Massachusetts State Holidays
Today – 27 March 2020 – is not a holiday in Massachusetts.
Discover upcoming public holiday dates for Massachusetts and start planning to make the most of your time off.
Massachusetts celebrates holidays that are recognized by the federal government including Washington’s Birthday, Memorial Day and Independence Day. On federally recognized holidays, federal and state offices are closed. Employees at those agencies are paid for those holidays. If the holiday falls on a Saturday, it is celebrated on the preceding Friday and if it falls on a Sunday, it is celebrated on the following Monday.
The state celebrates some holidays that are considered state holidays. Patriots’ Day is celebrated the third Monday in April, a holiday only celebrated by Massachusetts and Maine. The holiday is to recognize the patriots who fought for the country’s independence. Suffolk County celebrates Evacuation Day on March 17, commemorating the day when the British troops evacuated Boston during the Revolutionary War. Suffolk County also celebrates Bunker Hill Day on June 17 which commemorates the Battle of Bunker Hill.
Massachusetts is one of only a few states that does provide overtime pay for holidays and has laws in place that allow employees time from work on certain holidays and Sundays. State law also states that if there is a collective bargaining agreement in place that provides for premium pay on Sunday or holidays, all employees, even if they do not belong to the union, must be given premium pay for holiday work.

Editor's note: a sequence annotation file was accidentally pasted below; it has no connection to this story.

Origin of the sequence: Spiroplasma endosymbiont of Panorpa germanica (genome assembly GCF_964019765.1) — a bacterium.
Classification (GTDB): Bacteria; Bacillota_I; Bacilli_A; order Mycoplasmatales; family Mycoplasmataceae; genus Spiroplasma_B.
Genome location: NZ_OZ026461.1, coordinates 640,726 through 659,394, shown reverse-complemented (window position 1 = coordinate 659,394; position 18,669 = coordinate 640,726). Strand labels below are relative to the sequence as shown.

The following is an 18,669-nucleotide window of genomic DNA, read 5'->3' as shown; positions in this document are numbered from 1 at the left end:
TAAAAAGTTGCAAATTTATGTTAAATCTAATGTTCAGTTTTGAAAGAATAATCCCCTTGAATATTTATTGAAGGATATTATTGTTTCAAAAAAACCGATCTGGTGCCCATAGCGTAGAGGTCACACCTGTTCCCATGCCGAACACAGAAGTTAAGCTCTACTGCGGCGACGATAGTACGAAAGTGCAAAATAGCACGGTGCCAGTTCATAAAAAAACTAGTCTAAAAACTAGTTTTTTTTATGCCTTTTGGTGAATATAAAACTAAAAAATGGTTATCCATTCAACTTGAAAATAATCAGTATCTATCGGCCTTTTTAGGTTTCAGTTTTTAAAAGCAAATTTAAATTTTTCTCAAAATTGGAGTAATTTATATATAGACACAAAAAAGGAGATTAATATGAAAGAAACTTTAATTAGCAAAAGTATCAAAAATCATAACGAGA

The majority of businesses in Massachusetts may not operate on holidays. Restaurants, pharmacies and hotels are some of the industries that are exempt from this rule. Retail establishments may pay regular hourly rates on Martin Luther King Day, President’s Day, Evacuation Day, Patriots’ Day and Bunker Hill Day. Retail establishments must pay time-and-one-half on New Year’s Day, Memorial Day, Independence Day, Labor Day, Columbus Day after 12 noon and Veteran’s Day after 1 PM.
Retail establishments must obtain a permit from the local police department and must pay time-and-one-half on Columbus Day before noon, Veteran’s Day after 1 PM, Thanksgiving and Christmas. Non-retail establishments do not have to pay time-and-one-half on holidays, but may be required to obtain a police permit.